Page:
Many of my patients ski and snowboard through early March, and they’re always asking me how to take care of their skin when they hit the slopes.

Here are my top 3 tips for your next ski outing:

TIP #1: Make sure your goggles have UV protection. Polarized lenses cut down on glare, but have nothing to do with filtering harmful UV rays before they reach the delicate tissue around your eyes. Make sure your goggles are both polarized and that they filter UV rays. If they are not, then make sure to apply sunscreen underneath the goggles on both the upper and lower lids.

TIP #2: Apply sunscreen to your lower face. When you’re on the slopes the sun is not just hitting you from above, but also reflecting off the snow. All that scatter can actually magnify the effects of the sun’s rays on the little bit of skin that remains exposed, which is usually your lower face and lips.  If you pull up your neck gator and cover your lower face, great. But sometimes those gators fall down, so to be safe, make sure to apply both an SPF of 50 + to your lower face AND a lip balm with an SPF.

TIP #3: Stay hydrated. The high altitudes plus the dry air and whipping winds can really challenge your skin’s ability to trap moisture. Make sure to hydrate more than usual. Although water should be your primary source of hydration, I like to make sure I’m also getting electrolytes and antioxidant properties at least once during each ski day. My go to is HALO Sport because it’s formulated with antioxidant vitamins A, C and E as well as Amla Berry which is a superfood known for its potent antioxidant properties. I also am not an advocate of artificial sweetener (or drinks loaded with regular sugar) for our skin health and overall health, so I love that I now have a sport drink option that includes only 2g of naturally sourced sugar, and the entire bottle is only 10 calories.

So, enjoy your winter sports and take great care of your skin so that when spring and summer roll around, you are loving the way your skin looks too!

Dr. Whitney

 

There is so much buzz surrounding mineral oil. My patients ask me about it all the time. There is a lot of misinformation out there – and a lot of it is scary (for example, many of my patients are wondering whether mineral oil can cause cancer). I wanted to give more background and information on this subject to help to separate fact from fiction. This is especially timely because products containing mineral oil (Aquaphor, Petroleum Jelly) are many people’s go-to products when their skin is dry, red, and chapped during winter.

What is Mineral Oil?

Mineral oil is a clear, odorless oil which is derived from petroleum. It comes in different grades, ranging from the technical grade – which is used to lubricate car engines and equipment – to a highly purified cosmetic grade which is often found in many of the skin care products you might have in your house.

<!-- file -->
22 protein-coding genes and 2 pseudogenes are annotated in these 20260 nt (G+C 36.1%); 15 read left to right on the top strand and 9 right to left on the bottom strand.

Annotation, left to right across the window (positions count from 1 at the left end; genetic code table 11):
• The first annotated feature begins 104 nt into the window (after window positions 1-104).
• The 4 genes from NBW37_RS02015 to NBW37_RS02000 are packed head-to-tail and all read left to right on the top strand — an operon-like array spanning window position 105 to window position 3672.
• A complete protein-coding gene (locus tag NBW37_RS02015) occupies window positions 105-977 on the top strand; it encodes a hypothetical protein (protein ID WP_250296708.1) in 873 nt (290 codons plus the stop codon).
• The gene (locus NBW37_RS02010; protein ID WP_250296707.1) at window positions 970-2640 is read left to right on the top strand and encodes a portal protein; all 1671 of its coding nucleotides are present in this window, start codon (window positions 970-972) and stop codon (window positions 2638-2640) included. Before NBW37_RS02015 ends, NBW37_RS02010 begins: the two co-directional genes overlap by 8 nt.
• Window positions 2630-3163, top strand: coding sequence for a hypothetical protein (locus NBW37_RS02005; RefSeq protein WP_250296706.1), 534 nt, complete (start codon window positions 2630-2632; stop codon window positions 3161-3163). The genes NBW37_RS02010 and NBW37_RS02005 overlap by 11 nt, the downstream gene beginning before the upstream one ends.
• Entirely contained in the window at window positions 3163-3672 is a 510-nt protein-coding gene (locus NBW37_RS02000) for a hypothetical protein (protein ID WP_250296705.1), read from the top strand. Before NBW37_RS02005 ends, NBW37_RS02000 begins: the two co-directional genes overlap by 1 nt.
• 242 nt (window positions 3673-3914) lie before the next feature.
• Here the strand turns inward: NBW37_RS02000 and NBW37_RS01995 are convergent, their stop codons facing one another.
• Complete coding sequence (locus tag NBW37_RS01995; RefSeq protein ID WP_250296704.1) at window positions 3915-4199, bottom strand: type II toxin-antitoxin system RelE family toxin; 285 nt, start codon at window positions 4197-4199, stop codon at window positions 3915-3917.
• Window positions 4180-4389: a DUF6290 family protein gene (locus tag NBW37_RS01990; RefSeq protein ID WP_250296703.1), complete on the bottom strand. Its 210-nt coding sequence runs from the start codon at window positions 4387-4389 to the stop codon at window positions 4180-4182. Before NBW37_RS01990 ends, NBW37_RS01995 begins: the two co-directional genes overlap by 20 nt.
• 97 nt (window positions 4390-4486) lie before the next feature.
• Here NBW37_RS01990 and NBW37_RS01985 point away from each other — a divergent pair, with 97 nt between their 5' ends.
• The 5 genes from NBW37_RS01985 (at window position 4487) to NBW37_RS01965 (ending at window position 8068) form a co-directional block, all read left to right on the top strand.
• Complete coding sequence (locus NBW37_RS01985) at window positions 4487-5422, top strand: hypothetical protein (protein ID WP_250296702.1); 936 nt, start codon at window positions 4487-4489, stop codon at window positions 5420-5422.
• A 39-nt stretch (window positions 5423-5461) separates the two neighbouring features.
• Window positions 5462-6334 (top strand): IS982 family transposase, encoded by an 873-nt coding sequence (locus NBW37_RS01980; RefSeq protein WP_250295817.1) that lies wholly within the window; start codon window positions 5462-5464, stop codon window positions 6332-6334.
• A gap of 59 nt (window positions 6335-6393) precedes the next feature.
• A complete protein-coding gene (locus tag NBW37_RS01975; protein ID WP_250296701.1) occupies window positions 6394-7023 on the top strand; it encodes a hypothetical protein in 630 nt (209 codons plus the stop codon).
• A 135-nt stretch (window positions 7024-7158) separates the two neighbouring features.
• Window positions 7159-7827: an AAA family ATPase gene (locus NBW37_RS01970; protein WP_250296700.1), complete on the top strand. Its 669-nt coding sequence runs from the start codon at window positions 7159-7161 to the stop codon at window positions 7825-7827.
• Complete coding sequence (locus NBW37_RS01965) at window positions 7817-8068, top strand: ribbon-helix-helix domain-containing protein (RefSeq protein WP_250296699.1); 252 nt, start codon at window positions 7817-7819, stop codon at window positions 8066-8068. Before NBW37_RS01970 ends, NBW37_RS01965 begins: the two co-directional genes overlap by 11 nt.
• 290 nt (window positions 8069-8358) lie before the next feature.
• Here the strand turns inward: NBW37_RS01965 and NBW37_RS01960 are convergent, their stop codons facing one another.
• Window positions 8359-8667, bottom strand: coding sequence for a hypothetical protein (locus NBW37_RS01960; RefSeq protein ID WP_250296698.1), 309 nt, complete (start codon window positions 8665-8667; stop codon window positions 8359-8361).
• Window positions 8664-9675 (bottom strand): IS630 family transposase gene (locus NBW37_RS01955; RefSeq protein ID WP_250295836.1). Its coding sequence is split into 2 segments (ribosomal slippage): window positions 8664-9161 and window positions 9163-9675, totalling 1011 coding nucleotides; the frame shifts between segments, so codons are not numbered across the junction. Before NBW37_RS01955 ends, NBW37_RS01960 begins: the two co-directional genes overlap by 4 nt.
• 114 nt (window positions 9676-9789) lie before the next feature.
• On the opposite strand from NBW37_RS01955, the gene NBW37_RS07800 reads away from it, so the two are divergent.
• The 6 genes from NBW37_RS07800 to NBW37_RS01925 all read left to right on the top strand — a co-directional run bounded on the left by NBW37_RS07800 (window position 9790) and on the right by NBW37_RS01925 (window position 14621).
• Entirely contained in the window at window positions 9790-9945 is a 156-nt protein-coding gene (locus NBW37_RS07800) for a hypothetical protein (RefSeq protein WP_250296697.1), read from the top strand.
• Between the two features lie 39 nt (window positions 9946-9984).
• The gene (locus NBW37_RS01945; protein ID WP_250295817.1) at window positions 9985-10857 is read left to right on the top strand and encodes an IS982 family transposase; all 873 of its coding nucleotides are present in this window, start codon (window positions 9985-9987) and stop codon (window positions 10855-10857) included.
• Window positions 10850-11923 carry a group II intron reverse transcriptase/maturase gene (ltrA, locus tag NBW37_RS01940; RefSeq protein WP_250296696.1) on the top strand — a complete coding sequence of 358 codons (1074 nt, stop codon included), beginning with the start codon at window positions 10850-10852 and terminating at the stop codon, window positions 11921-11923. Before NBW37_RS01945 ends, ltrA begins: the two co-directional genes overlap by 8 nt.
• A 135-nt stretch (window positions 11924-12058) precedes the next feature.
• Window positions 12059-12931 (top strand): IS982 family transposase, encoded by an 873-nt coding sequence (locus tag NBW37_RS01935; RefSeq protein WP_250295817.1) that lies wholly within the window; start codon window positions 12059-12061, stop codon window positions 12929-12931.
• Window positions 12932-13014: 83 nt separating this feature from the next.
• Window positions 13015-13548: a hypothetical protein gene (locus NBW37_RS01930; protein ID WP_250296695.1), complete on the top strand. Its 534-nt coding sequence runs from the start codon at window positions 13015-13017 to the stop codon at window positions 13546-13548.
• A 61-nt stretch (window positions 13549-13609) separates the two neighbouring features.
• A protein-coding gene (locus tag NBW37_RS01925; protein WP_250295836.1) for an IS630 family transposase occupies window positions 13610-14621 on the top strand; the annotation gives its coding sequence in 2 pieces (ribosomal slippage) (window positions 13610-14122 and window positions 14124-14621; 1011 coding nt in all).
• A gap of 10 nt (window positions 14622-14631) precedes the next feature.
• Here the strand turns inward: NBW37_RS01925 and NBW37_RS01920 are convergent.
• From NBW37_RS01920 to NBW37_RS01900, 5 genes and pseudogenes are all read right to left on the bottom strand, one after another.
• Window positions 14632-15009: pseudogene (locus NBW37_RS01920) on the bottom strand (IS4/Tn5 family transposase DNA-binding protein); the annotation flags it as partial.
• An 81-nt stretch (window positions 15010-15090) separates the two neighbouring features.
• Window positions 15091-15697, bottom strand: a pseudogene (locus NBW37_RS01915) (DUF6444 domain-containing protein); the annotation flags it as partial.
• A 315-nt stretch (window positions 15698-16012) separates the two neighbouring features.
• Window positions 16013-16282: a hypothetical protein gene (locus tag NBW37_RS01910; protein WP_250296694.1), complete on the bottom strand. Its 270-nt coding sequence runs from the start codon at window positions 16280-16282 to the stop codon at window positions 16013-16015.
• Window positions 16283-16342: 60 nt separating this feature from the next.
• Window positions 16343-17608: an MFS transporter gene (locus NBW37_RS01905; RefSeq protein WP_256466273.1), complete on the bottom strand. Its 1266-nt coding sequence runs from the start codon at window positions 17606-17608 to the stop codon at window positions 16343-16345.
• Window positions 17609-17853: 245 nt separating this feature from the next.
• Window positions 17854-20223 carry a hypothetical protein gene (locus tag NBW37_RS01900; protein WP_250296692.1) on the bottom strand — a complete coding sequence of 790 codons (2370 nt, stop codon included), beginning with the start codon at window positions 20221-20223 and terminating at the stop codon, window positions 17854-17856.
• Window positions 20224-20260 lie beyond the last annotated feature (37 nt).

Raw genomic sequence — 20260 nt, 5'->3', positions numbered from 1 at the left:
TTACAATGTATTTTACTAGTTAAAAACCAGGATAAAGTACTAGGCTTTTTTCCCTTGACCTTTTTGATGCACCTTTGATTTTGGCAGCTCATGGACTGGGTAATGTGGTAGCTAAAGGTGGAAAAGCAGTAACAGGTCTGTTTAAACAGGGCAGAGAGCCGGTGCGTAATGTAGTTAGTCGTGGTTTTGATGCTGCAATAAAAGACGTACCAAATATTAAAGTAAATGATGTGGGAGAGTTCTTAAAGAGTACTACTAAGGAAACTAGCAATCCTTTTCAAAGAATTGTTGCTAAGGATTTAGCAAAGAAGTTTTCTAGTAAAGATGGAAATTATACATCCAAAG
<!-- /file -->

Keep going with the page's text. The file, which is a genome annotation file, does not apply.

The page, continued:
Mineral oil and petroleum jelly are both byproducts of petroleum refinement and both are considered petrochemicals.  Recently, you may see more and more products marketed as “free of petrochemicals” or “petrochemical-free” and that means they don’t contain mineral oil or petroleum jelly.  Some popular products containing mineral oil that you probably have in your home include Vaseline Petroleum Jelly and Aquaphor.

Is it Dangerous?

There is so much ongoing confusion and even fear surrounding mineral oil and petroleum jelly. People are worried about “impurities” and “contaminants” found in mineral oil – and there is some concern that it could even be carcinogenic.

The cosmetic grade mineral oil is completely different from the type of mineral oil used to lubricate engines. It’s gone through purification processes to remove these contaminants and impurities. Mineral oil is an occlusive emollient, meaning that it helps to keep your skin hydrated by locking in moisture by forming a barrier on your skin’s surface. Based on my research, it’s actually considered very safe and rarely causes irritation or an allergic reaction.

Would I be afraid to use Vaseline or Aquaphor on myself or my family, say, after a burn or after washing out a cut or scrape?  Not at all. In fact, the American Academy of Dermatology advocates using Petroleum Jelly as standard protocol in wound care.

Do I use products with mineral oil on my skin or my daughter’s skin every day?  

I don’t, but it’s not because mineral oil scares me. Here are two main reasons I don’t rely on mineral oil containing products on a daily basis. First, I expect more from my skincare ingredients. Mineral oil isn’t irritating, and yes it is hydrating, but for me, that’s not enough justification to use it on a daily basis. I’d prefer to find ingredients that not only moisturize but also provide other benefits such as anti-inflammatory or antioxidant properties. The second reason I don’t use mineral oil containing products on a daily basis is because, even though mineral oil is unlikely to clog pores on its own, it can trap other pore-clogging ingredients in the skin. So if you use a product that combines mineral oil with another ingredient, the mineral oil can potentially trap that other ingredient in the skin.

What can I use instead of mineral oil?

Many of my patients are starting to consider other options to mineral oil and have noticed that clean beauty certifications often specifically exclude products containing mineral oil. For example, “Clean at Sephora” specifically means that the products included are free of sulfates, parabens, formaldehyde, phthalates and mineral oils.  Two of my favorite alternatives to mineral oil and petroleum jelly are shea butter and sunflower seed oil. Stay tuned for some of my favorite DIY home skincare recipes using these ingredients!

Dr. Whitney

@DrWhitneyBowe

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